vWorker (Formerly Rent A Coder) - Freelance Marketplace Site Analysis and Review
In 2000, programming consultant Ian Ippolito had a wonderful problem: more work than the time required to do it. He realized that if so many clients needed programs written, that there were probably programmers out there who’d be happy to do the work, if the two groups could find each other. He set to work himself and created Rent A Coder, a marketplace for technical work, which launched in 2001.
The site grew rapidly and expanded its focus, and in 2010 changed its name to vWorker. This is short for virtual worker, a term commonly used for contractors on online freelancing sites. vWorker is still predominantly oriented towards technical work, with programming, Web design, database and related tasks accounting for roughly three-quarters of the listings on the site. However, the company is working to broaden its offering in non-technical fields, and there’s a fair number of writing, design and other projects.
vWorker is not a large site in terms of the total number of projects posted; it does have a decent amount of volume, but it’s not in the same league as the really big sites that have over 1,000 new projects posted per day. Part of this is because the site screens project listings to cut down on chaff, which is a positive. Overall, project quality is not the best: there are many good projects but also some pretty bad ones. vWorker inadvertently contributes to some of the quality issues by having few barriers to entry for contractors, instituting no project value minimums, and marketing the site to clients on the basis of cost savings rather than quality.
It is perhaps ironic that a site dedicated to technical work is also not the best when it comes to technology—perhaps a classic example of the cobbler’s children going barefoot? vWorker’s website could use improvement: it is functional but not elegant, and can be slow at times. Some of the fancy features that are found on other sites are missing here, and the help system is also a little underdeveloped.
Yet despite it flaws, vWorker is probably my favorite site of the “Big Five”. Why? Because it is the only freelancing site that I’ve used that consistently shows that it cares. The company does more than talk a good game: it puts its money where its mouth is with well-thought-out, high-quality business processes. The site works hard to educate both clients and contractors about the nature of online work. It protects both contractors and clients from being ripped off by mandating that clients use escrow, and prohibiting contractors from requesting advance payments. Its mediation/arbitration system is truly industry-leading, making vWorker the only place I really feel confident that I will be paid if I do the work I promised. Customer service is excellent, with responsive agents and 7-day phone support, and Ian Ippolito himself posts on the company blog and interacts directly with customers. vWorker charges relatively high transaction fees, but I believe it is a good example of getting what you pay for.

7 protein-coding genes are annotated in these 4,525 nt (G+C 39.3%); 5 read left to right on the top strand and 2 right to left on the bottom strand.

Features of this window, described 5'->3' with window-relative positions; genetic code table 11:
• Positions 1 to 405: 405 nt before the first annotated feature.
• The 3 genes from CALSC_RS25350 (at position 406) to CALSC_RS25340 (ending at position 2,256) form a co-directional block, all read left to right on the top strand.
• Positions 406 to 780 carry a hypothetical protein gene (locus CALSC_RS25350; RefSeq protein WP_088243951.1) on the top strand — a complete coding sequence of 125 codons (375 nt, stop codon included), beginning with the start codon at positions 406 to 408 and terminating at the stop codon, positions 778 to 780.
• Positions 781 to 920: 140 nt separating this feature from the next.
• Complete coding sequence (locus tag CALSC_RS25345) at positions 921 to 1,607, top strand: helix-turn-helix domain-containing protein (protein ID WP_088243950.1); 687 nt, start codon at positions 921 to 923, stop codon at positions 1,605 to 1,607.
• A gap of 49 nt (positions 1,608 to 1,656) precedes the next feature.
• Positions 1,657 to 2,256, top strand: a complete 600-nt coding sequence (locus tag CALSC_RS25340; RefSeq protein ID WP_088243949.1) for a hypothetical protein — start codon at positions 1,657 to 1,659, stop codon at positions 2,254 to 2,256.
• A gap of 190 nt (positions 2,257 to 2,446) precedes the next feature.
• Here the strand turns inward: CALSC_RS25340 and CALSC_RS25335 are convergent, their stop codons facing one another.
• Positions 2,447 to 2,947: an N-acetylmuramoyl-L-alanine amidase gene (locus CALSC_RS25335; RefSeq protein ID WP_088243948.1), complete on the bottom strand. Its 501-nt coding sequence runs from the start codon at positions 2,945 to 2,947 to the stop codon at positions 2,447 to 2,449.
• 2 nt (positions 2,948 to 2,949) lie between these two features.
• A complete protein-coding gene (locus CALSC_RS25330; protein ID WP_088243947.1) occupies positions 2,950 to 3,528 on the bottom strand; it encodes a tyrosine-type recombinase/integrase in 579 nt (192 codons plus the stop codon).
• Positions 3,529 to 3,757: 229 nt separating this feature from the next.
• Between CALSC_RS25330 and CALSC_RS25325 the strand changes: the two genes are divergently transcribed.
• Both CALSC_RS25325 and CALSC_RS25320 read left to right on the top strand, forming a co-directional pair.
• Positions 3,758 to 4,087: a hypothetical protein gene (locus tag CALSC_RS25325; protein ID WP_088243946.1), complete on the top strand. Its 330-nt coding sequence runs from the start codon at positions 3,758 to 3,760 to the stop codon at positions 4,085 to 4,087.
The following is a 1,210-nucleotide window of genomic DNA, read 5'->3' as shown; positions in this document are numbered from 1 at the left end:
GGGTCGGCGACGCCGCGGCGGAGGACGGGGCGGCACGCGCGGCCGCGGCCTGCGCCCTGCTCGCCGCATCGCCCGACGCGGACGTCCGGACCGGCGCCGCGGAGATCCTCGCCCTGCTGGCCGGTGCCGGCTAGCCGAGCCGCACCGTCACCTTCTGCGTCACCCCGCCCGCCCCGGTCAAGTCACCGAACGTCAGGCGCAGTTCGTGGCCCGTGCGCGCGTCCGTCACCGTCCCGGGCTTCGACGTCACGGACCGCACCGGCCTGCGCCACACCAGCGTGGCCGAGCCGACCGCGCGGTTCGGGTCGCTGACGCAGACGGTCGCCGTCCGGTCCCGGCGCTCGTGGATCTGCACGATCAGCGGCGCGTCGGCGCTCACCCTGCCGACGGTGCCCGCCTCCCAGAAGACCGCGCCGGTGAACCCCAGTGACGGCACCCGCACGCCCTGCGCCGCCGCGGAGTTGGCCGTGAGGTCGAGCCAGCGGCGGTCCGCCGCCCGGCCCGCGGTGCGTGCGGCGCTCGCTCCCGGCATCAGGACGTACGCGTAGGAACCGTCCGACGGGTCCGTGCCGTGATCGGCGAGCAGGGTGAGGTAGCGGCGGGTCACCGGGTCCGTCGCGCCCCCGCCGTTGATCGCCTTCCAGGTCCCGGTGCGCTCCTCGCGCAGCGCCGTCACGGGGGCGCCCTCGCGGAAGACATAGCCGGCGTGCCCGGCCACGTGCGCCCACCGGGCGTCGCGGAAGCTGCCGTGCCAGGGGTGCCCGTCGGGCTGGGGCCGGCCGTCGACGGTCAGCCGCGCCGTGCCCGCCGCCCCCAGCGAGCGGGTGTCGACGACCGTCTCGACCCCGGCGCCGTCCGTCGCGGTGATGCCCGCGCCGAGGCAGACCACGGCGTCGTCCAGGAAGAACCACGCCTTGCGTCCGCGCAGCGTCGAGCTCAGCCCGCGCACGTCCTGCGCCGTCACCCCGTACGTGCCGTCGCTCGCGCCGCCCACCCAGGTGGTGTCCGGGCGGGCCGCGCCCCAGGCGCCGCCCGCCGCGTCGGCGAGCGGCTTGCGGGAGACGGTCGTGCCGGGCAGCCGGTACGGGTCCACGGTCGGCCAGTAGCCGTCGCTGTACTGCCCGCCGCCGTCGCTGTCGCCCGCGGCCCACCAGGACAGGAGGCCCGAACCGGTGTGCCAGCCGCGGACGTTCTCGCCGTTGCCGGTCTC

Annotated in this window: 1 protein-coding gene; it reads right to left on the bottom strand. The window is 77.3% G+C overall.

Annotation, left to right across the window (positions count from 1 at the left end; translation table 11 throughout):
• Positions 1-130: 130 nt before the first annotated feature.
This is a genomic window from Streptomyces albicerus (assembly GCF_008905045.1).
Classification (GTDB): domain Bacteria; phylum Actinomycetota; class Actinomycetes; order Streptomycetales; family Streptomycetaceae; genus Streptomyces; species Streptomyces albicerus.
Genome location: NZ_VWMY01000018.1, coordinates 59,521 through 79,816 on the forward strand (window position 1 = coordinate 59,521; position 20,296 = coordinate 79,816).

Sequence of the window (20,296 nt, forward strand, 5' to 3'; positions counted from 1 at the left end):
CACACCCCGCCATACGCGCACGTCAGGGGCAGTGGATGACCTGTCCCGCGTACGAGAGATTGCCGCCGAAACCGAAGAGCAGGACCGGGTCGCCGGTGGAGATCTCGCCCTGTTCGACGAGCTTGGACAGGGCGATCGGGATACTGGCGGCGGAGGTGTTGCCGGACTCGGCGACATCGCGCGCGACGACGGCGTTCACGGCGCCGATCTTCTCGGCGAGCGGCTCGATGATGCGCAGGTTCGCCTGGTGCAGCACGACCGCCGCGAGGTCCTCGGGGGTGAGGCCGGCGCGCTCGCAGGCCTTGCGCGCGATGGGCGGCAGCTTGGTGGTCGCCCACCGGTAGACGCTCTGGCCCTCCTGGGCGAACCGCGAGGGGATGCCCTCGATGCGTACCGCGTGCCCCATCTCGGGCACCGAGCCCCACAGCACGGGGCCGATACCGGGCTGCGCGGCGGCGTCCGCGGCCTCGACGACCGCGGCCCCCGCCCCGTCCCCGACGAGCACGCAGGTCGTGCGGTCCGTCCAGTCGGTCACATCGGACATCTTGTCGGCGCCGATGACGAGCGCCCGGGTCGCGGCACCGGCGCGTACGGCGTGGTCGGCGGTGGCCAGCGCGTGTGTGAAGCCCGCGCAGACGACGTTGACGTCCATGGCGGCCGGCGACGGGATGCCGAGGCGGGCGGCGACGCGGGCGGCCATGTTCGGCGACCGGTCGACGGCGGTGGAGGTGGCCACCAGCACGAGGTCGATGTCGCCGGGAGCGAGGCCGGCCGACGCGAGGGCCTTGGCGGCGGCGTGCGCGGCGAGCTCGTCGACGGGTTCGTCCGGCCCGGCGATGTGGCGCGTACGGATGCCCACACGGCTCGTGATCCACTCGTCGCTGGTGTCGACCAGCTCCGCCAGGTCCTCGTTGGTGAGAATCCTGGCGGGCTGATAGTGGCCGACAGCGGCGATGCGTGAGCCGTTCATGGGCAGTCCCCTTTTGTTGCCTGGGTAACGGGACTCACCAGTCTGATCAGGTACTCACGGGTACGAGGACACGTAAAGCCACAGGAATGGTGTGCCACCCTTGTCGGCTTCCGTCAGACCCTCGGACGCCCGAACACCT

In this section I provide a complete discussion of vWorker and how it operates, sharing with you my experiences in using the site, and information that you’ll want to know to decide if it’s a good fit for your needs. My review is structured using the standard thirteen criteria that I use for all sites in this Guide, covering topics such as project quantity and quality, fees and payment methods, escrow services, arbitration features, policies, customer service and a lot more. For full details about these different analysis factors, please see Criteria for Choosing Online Freelancing Marketplace Sites, where I fully explain all of the evaluation areas.
As always, note that this review is based on personal experience using vWorker, along with information from the company, research, and feedback from other users. If you find any errors in my assessments, or just disagree with my opinion about something, please don’t hesitate to contact me. Remember that sites and companies change over time; what you see here was accurate as of the time of writing, but may not be quite as correct by the time you were able to find and read it.
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Last Site Update: December 13, 2011
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